In this story, we meet up with Bech a few months into the relationship he began at the end of “Bech Takes Pot Luck” (“As to love, he had been recently processed by a pair of sisters, first the one, and then the other; the one was neurotic and angular and harsh and glamorous and childless and exhausting, and the other had been sane and soft and plain and maternal and exhausting.”). A southern female voice calls him on the phone to invite him to speak to an all-girls college in Virginia. Bech, who doesn’t accept invitations to speak at Columbia two subway stops away, takes this chance to get one thousand miles away from his latest mistress — or perhaps I’m being unfair there. What he finds when he arrives is a great crisis of his faith — no, not in the Jewish religion, Bech doesn’t believe in that, but in his faith in himself, in his being, in his own value as an author, and in the value of art itself.

He saw that even in an age of science and unbelief our ideas are dreams, styles, superstitions, mere animal noises intended to repel or attract. He looked around the ring of munching females and saw their bodies as a Martian or a mollusc might see them, as pulpy stalks of bundled nerves oddly pinched to a bud of concentration in the head, a hairy bone knob holding some pounds of jelly in which a trillion circuits, mostly dead, kept records, coded motor operations, and generated an excess of electricity that pressed into the hairless side of the head and leaked through orifices, in the form of pained, hopeful noises and a simian dance of wrinkles. Impossible mirage! A blot on nothingness. And to think that all the efforts of his life — his preening, his lovemaking, his typing — boiled down to the attempt to displace a few sparks, to bias a few circuits, within some random other scoops of jelly that would, in less time than it takes the Andreas Fault to shrug or the tail-tip star of Scorpio to crawl an inch across the map of Heaven, be utterly dissolved.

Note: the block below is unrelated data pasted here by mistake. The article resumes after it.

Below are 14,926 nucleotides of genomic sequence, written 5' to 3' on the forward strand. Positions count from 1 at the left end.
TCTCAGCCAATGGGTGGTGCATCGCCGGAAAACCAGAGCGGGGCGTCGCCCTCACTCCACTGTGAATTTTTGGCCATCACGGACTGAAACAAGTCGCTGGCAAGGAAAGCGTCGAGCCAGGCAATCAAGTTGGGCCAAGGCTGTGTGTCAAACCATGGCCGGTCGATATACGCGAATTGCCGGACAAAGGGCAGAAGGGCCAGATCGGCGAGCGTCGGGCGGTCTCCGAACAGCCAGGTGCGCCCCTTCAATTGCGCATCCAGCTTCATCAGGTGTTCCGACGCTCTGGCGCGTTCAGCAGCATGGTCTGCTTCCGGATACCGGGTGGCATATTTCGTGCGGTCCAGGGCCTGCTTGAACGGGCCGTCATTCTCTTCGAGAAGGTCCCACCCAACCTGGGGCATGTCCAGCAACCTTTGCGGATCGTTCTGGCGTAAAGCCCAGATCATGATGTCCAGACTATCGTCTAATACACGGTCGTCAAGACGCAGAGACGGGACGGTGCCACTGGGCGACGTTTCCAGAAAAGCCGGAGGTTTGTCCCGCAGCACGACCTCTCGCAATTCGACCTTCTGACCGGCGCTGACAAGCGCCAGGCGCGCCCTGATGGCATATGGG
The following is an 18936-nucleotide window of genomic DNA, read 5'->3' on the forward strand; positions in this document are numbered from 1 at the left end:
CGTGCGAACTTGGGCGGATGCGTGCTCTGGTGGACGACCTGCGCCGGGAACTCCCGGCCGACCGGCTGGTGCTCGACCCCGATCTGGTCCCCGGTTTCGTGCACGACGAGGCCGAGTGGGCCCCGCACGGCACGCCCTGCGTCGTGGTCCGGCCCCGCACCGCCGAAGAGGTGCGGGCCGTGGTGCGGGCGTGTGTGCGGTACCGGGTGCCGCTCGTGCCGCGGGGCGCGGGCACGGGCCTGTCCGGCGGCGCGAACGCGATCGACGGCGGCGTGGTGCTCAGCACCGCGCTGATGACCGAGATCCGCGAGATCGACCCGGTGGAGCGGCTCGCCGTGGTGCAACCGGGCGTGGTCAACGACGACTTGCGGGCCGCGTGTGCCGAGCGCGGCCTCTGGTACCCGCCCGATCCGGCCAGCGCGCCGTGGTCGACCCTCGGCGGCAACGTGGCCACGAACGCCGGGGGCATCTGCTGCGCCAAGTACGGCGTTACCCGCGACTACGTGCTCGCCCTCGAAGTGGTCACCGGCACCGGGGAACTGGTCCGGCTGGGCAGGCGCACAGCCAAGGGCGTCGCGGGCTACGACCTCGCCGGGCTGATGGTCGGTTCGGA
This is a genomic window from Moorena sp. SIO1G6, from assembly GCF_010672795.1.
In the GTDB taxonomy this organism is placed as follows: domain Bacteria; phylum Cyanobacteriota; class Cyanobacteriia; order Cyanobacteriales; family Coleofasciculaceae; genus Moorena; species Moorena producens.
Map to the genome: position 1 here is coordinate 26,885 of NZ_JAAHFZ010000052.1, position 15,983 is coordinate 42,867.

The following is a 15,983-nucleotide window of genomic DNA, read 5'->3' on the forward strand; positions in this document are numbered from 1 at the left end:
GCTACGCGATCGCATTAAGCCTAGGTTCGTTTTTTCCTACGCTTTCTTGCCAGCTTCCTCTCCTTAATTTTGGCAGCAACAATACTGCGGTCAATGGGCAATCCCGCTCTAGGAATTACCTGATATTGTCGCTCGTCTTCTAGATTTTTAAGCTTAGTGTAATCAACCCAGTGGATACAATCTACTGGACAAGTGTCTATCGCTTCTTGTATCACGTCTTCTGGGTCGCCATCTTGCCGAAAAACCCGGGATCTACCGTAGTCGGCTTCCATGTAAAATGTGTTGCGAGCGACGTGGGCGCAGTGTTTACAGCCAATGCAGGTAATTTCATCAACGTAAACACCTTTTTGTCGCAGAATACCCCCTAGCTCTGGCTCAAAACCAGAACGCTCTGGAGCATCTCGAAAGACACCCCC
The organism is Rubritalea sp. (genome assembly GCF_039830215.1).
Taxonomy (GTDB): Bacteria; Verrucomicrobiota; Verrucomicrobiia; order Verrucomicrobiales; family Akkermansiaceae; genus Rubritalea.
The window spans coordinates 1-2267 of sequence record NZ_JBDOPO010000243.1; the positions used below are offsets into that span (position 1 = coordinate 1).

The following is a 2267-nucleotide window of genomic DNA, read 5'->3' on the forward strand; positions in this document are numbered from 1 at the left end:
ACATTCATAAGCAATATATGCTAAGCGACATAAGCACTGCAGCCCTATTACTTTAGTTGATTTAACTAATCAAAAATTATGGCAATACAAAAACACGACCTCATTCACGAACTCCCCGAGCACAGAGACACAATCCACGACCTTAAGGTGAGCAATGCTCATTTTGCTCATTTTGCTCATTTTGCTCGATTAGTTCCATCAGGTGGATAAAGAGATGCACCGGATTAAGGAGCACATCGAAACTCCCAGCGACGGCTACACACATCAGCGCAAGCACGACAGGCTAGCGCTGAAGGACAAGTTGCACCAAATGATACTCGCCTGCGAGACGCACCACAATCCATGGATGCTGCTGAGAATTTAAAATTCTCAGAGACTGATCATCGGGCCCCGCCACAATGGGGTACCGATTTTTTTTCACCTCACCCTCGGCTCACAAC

I’m not sure, had I encountered the first few stories in The New Yorker, I would have been able to follow them. As I said above, the stories came alive as they built on one another. For me, these stories work best in book form, all compiled into one place, ready to be read as if a novel and not as discreet parts. And now that I’m done with Bech: A Book, I can’t wait to get a hold of Bech Is Back and Bech at Bay. Perhaps I’ll encounter them on some library shelf in the Mid-West. I think that would make Updike happy.